People with higher levels of T cells from common cold coronaviruses are less likely to become infected with SARS-CoV-2, the strain which causes COVID-19, according to a new UK study led by Indian-origin researchers on Monday.
The study, published in the journal ‘Nature Communications’ and led by Imperial College London researchers, claims to provide the first evidence of a protective role for T cells.
While previous studies have shown that T cells induced by other coronaviruses can recognise SARS-CoV-2, the new study examines how the presence of these T cells at the time of SARS-CoV-2 exposure influences infection.
The researchers believe their findings provide a blueprint for a second-generation, universal vaccine that could prevent infection from current and future SARS-CoV-2 variants, including Omicron.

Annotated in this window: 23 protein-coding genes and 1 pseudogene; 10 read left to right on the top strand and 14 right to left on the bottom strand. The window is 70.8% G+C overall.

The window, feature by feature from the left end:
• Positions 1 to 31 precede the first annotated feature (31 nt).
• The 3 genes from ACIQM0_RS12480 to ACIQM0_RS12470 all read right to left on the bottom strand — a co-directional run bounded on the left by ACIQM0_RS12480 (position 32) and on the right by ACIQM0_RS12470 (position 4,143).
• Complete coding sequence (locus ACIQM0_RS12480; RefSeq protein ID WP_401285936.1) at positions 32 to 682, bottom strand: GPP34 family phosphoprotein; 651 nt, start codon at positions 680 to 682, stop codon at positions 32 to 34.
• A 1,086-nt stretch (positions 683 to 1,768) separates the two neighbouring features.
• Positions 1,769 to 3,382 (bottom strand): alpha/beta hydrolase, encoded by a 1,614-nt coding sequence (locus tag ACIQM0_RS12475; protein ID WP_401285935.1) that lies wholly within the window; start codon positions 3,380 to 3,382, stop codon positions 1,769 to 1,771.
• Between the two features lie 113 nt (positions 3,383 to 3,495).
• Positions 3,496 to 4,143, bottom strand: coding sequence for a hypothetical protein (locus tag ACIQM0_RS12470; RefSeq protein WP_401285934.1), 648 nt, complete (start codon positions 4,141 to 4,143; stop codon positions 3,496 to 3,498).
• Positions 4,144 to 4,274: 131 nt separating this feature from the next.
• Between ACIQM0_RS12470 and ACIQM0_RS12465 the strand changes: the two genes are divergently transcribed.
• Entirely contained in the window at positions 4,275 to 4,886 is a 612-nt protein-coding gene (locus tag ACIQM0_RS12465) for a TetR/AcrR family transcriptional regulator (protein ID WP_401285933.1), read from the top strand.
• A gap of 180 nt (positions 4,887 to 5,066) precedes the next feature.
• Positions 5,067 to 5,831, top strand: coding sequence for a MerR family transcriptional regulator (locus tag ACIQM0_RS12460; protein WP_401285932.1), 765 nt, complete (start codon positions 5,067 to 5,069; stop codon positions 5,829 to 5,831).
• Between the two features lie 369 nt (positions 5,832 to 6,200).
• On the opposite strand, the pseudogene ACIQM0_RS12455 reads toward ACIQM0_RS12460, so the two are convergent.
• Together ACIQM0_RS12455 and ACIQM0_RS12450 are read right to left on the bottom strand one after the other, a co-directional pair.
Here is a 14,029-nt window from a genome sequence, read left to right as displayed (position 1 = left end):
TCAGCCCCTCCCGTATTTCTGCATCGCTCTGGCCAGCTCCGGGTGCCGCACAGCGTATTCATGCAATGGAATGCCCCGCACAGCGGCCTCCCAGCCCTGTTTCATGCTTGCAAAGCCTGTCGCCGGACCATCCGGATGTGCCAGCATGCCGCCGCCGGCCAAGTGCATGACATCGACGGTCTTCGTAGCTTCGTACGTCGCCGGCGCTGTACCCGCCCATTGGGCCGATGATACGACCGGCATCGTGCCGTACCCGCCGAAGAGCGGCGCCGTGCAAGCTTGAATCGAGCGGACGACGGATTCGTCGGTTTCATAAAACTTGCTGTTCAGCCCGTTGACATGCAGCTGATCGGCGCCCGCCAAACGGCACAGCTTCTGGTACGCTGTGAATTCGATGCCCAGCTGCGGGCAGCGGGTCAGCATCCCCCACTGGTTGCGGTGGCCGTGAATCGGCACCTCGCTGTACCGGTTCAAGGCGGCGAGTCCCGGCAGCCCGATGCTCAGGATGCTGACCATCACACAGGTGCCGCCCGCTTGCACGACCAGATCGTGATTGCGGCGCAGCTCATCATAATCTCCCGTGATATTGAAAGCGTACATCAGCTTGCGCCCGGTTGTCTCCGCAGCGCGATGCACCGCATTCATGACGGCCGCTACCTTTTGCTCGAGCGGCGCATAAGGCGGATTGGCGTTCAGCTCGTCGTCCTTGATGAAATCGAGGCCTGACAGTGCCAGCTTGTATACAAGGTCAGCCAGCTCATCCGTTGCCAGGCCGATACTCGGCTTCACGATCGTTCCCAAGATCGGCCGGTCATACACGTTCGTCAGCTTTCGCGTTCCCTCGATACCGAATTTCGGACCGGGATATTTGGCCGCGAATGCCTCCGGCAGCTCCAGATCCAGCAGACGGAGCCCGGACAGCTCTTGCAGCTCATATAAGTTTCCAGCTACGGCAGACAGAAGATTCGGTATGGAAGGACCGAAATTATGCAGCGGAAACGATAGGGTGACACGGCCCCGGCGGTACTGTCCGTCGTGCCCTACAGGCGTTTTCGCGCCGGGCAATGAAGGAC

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“Our study provides the clearest evidence to date that T cells induced by common cold coronaviruses play a protective role against SARS-CoV-2 infection.
These T cells provide protection by attacking proteins within the virus, rather than the spike protein on its surface,” said senior author Professor Ajit Lalvani, Director of the National Institute for Health Research (NIHR) Respiratory Infections Health Protection Research Unit at Imperial College London.
“The spike protein is under intense immune pressure from vaccine-induced antibody, which drives evolution of vaccine escape mutants.